LFTDI Presents Developmental Validation of NOCIt at NEAFS

Integrating Validated A Posteriori Probabilities on the Number of Contributors into Forensic Interpretation Pipelines for Full DNA Profile Interpretation will be presented at the 2019 NEAFS conference in Lancaster PA by Dr. Catherine M. Grgicak.

Here she will summarize the developmental validation of NOCIt – a software that renders the a posteriori probability distribution on the number of contributors to complex DNA mixtures – with a large-scale forensically relevant dataset. Notably, Dr. Grgicak shall demonstrate how the APP is used to calculate a full weight-of-evidence (log likelihood ratio or LR) without the need to designate that a particular NOC explains the evidence.

LFTDI Awarded NIST Grant to Develop In Silico MPS Forensic Laboratory

Dr. Grgicak was awarded a two-year grant from the NIST Measurement Science & Engineering Grant Program to develop an in silico NGS forensic laboratory.
The goal is to develop an in silico forensic laboratory using forensically relevant next-generation sequencing data in order to test multifarious laboratory scenarios and optimize processing decisions, improving forensic validation procedures. These in silico data can also be used to train machine learning and deep learning tools that require robust and large training sets, enhancing forensic analysis and interpretation procedures.

LFTDI M.S. Students Present Their Thesis Research

OPEN FORUM: SCI 114 (Chemistry Conference Room).

On Thursday April 25th at 3pm, come see Amanda present her work on: DEVELOPING A FORENSICALLY RELEVANT SINGLE-CELL INTERPRETATION STRATEGY FOR HUMAN IDENTIFICATION.
In this work Amanda demonstrates that single-cell signal is fundamentally different than signal acquired from bulk-processing, signifying new interpretation constructs are needed for forensically relevant single-cell signal.

On Monday April 29th at 5pm, come see Laura present her work on: STABILIZING INFORMATION CONTENT IN DNA EVIDENCE FOR IMPROVED LAB-TO-LAB INFERENCE
Laura shows that the information content in forensic electropherograms (EPGs) can drastically be improved by applying a simulation-experimental based approach. She then applies these improved post-PCR laboratory parameters to  optimize the pre-PCR process.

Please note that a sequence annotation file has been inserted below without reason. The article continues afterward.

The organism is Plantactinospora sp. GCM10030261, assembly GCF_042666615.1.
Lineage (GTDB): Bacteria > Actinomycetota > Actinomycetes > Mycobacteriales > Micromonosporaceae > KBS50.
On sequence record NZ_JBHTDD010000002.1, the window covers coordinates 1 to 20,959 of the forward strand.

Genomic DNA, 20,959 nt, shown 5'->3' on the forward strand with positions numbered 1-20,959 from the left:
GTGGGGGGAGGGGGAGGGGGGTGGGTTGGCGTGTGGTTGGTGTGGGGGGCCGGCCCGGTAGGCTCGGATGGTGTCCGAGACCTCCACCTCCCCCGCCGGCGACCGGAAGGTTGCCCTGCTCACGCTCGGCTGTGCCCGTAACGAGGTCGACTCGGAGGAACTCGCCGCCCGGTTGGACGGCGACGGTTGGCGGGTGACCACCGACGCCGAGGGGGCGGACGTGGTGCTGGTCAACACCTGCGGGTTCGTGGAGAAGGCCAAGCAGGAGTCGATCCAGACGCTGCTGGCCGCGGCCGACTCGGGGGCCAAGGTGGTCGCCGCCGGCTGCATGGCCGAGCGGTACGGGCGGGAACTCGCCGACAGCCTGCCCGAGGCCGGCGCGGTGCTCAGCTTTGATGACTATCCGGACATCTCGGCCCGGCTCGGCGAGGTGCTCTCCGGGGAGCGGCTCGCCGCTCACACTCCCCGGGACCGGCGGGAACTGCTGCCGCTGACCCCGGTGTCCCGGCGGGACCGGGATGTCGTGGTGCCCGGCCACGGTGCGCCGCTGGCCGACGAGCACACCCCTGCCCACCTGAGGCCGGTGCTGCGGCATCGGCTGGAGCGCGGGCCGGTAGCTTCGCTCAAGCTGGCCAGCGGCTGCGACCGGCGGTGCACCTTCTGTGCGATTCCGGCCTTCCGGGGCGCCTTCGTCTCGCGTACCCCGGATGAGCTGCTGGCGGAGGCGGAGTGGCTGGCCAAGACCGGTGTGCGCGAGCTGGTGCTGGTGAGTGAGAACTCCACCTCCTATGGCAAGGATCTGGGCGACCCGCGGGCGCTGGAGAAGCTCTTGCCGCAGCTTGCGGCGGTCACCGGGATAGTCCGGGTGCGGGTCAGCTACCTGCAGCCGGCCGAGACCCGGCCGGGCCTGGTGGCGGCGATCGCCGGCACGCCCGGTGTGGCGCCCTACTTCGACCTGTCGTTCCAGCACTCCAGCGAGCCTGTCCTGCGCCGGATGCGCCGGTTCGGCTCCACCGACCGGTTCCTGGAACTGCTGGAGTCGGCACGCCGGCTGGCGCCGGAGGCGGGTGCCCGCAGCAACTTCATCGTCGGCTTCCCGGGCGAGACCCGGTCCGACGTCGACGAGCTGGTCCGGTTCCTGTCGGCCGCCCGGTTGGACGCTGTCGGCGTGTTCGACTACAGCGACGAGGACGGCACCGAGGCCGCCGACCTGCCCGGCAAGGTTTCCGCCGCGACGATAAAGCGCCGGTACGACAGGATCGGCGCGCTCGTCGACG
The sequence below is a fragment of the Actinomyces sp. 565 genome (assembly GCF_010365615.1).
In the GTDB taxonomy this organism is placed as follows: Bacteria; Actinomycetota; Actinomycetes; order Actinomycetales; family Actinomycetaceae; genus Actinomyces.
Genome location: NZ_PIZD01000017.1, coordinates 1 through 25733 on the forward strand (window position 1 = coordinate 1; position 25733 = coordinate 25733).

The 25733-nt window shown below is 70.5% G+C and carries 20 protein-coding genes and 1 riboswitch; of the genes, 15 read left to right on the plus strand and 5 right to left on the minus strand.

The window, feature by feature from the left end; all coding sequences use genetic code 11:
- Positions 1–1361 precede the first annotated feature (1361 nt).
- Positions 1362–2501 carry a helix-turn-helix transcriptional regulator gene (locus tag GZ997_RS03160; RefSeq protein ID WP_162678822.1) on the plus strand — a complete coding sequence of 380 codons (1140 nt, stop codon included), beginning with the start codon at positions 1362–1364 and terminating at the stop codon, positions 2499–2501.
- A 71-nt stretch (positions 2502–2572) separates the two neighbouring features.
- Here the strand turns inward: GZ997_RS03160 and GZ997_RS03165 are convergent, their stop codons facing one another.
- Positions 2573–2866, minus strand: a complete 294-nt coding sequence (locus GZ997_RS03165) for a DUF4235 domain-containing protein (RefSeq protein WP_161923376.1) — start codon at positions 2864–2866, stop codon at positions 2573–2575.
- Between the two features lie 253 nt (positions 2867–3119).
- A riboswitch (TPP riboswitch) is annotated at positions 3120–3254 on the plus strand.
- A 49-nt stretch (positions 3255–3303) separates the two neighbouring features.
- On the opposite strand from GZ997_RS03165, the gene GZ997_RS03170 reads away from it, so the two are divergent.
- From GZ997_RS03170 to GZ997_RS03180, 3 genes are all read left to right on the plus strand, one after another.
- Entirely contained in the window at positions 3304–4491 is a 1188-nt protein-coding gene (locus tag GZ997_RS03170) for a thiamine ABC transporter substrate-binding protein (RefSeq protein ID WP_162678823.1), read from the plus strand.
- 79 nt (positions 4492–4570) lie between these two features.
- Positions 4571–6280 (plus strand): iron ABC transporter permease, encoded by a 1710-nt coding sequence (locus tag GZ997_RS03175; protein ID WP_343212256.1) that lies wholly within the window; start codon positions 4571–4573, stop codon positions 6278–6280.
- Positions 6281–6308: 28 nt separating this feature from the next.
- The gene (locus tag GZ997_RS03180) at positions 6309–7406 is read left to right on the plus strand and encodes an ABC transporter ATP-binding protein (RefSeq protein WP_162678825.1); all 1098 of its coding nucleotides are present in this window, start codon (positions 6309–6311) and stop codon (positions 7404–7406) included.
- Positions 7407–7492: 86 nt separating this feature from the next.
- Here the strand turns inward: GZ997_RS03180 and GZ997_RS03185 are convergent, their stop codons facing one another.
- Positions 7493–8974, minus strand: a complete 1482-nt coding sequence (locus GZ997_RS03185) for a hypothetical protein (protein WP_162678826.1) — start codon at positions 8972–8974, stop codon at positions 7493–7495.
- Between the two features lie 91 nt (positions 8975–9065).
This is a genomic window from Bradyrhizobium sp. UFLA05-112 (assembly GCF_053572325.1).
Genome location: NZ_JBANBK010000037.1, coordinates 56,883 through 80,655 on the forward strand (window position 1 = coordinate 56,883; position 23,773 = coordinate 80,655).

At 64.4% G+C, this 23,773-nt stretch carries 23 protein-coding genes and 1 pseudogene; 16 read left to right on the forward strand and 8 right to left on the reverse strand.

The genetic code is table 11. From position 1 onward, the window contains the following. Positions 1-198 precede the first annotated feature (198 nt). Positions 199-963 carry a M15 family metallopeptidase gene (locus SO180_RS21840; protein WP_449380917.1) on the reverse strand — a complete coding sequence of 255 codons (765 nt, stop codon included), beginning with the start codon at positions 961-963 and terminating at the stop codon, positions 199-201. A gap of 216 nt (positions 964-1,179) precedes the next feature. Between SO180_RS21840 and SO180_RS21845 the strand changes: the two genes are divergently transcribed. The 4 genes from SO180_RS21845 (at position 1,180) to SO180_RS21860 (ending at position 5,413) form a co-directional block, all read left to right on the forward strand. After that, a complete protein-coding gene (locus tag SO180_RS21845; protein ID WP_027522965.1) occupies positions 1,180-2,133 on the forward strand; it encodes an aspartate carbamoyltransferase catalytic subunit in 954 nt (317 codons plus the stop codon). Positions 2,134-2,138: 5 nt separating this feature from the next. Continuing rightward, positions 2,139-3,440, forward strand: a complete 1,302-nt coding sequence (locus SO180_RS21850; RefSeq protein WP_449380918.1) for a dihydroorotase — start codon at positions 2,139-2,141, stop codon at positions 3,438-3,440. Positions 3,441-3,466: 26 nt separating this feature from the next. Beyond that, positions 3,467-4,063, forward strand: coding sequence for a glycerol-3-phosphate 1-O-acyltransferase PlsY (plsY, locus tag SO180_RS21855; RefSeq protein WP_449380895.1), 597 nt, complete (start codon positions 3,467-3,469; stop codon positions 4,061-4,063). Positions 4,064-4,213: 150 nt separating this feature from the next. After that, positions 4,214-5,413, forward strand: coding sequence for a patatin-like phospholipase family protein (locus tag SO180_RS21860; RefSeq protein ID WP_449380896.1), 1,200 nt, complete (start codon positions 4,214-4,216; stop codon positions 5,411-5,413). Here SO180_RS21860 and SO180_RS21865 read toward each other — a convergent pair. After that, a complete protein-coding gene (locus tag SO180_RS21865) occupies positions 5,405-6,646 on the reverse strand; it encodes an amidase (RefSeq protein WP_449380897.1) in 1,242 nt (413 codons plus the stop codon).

Dr. Grgicak Speaks at the University of Windsor’s Gravenor Lecture Series

On Friday March 29, 2019, Dr. Grgicak will speak on topics related to Systems Thinking and the Impacts on Forensic Inference.

She shall summarize LFTDI’s work on the development of our computational systems which compute the a posteriori probability (APP) on the number of contributors (NoC) and the likelihood ratio (LR). Notably, she will highlight how the results from two computational systems may be combined in order to procure a complete weight-of-evidence. Last, she shall show how systematically optimizing the forensic laboratory process, using simulation, can improve LR outcomes and stabilize them across laboratories, improving inference outcomes nationally.

Gravenor Lecture Series Announcement

LFTDI Part-time Job Opening for M.S. Students: Research Assistant

M.S.-level Job Description:

  • M.S. level Part-time Research Assistant open to all Plan A (thesis-track) enrolled M.S. or 4th-Year B.S./M.S. Students in Chemistry, Biochemistry, Biology or Forensic Sciences.
  • Starts Fall 2019.
  • $12/hour; flexible 15-20 hours/week.
  • Up to 2 years.
  • Data may be used toward M.S. thesis, if applicable.
  • Training in and duties include, nucleic acid extraction, qPCR, PCR, dPCR, Capillary Electrophoresis, Next-Generation Sequencing and Data Analysis.
  • Preferred candidates will have taken, or plan to take, courses in Biochemistry, Bio-analytical/Molecular Biology, Statistics & Genetics.
  • Send C.V. to Dr. Catherine Grgicak at c.grgicak@rutgers.edu, if interested by April 30th, 2019.

LFTDI student Amanda Gonzalez receives the AAFS/FSF Jan S. Bashinski Criminalistics Graduate Thesis Grant

Amanda is the recipient of the Jan S. Bashinski Criminalistics Graduate Thesis Grant, which includes funding for her single-cell forensic research and travel to present her work at AAFS. The award is also accompanied by a plaque presented at the 2019 AAFS Criminalistics Section Business Meeting, Wednesday, February 20, 2019.

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